What Are the Symptoms of Sleep Apnea in Women?

Let’s face the facts: sleep apnea has traditionally been seen as a sleep disorder that primarily affects men. What that means is,  for every 2 men with sleep apnea, one woman has it too — but because of conventional wisdom, sleep apnea in women may be less diagnosed.

Source: https://journals.plos.org/plosone/article?id=10.1371/journal.pone.0076631

Could that woman be you? The signs can be quite subtle and easy to miss, like shorter apneas or pauses in breathing that don’t quite reach the criteria to be considered an apnea². However,  understanding these differences in your symptoms can be critical to getting a proper diagnosis and effective treatment that works for you. 

While the mature, overweight male is the stereotypical picture of a person with sleep apnea, the reality is sleep apnea doesn’t discriminate – it affects women as well as men and, more importantly, is often overlooked in favor of other conditions. 

That’s why if you suspect you have sleep apnea, or your partner complains that you’ve recently started snoring, it might be time to find out what other symptoms to be on the lookout for.

Symptoms of sleep apnea in women are different than they are in men

In general, sleep apnea symptoms can be different and more subtle in women than they present in men. Knowing these differences may prove to be the difference between feeling empowered to advocate for yourself and your needs, or missing  the subtle warning signs and possibly letting sleep apnea go undiagnosed and untreated.

If you suspect you may have sleep apnea, talk to your doctor or try our online sleep assessment to find out whether you’re at risk in just a few minutes. 

One way you can ensure that any symptoms you have are identified and investigated is to be informed. Understanding how sleep apnea can affect women and what your treatment options are can help you get a restful night’s sleep and have more energy for the day.

What are the symptoms of sleep apnea in women?

Source: https://journals.plos.org/plosone/article?id=10.1371/journal.pone.0076631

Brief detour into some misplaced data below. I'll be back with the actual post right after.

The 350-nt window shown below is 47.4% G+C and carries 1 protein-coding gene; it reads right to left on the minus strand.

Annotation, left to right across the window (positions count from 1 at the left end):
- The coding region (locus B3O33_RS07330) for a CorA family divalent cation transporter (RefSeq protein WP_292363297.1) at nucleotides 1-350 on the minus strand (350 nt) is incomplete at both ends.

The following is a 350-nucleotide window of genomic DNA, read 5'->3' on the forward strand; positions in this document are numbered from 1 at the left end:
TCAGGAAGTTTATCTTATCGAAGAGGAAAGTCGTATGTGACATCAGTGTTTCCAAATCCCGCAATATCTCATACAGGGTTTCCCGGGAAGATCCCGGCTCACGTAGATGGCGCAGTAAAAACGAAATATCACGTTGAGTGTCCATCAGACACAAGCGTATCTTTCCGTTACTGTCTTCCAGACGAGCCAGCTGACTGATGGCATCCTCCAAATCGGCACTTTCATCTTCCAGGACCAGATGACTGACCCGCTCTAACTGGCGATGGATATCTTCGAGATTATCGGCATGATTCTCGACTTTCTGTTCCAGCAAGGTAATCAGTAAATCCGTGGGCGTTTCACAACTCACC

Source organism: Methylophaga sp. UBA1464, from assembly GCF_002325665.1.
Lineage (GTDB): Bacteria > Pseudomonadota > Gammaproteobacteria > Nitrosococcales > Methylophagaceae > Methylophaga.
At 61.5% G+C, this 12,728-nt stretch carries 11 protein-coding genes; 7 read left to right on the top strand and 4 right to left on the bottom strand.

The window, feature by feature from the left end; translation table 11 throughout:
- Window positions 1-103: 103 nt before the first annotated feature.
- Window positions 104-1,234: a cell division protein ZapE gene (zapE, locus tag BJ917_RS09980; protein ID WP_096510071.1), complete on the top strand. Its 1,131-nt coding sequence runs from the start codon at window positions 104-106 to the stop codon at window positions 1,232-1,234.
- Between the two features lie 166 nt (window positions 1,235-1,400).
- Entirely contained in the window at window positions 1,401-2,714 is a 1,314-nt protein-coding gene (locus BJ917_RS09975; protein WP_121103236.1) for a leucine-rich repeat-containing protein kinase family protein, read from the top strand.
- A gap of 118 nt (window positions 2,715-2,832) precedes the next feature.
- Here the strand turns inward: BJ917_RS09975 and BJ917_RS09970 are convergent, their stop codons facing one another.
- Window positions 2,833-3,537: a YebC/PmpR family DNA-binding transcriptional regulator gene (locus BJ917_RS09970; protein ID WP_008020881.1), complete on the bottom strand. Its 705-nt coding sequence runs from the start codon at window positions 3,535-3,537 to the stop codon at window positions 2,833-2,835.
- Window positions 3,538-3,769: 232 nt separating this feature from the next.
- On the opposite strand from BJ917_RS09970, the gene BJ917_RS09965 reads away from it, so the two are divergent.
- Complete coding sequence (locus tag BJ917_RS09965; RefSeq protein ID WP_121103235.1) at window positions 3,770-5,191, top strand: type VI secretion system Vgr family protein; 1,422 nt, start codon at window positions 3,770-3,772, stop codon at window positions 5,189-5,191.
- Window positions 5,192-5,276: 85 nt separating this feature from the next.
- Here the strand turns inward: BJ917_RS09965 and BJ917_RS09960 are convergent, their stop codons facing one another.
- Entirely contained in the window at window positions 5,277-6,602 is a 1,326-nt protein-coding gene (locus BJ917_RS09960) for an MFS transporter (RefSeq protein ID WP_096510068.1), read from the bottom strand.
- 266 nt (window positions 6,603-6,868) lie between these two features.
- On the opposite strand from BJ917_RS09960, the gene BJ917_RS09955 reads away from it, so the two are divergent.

• Chronic fatigue or tiredness
  • Snoring (not necessarily loud or frequent)
  • Morning headaches
  • Memory loss or learning problems
  • Waking up with a dry mouth or sore throat
  • Insomnia due to difficulty staying asleep
  • Moodiness or irritability.

Why are women less likely to be diagnosed with sleep apnea than men?

There are a number of possible reasons. For starters, the common symptoms we associate with obstructive sleep apnea, like snoring, simply aren't seen as much in women. Instead, women tend to present more ambiguous symptoms; including hyperthyroidism, depression, and chronic fatigue. Although they can be connected to sleep apnea, they are often misdiagnosed.

Do you suspect you have symptoms of sleep apnea? 

If you think you or your loved one might have some of the symptoms of sleep apnea, it may be time to take proactive measures, like talking to your doctor, to understand what could be at the root of your sleep issues. While diagnosing sleep apnea in women can be difficult, understanding the differences in symptoms could be critical to you getting a proper diagnosis and effective treatment.

Not sure where to start? The first step is to complete our free online sleep assessment. Based on your responses,  you’ll gain a better understanding of your risk for sleep apnea. You can also talk to your doctor about taking a home sleep test to diagnose your sleep issue.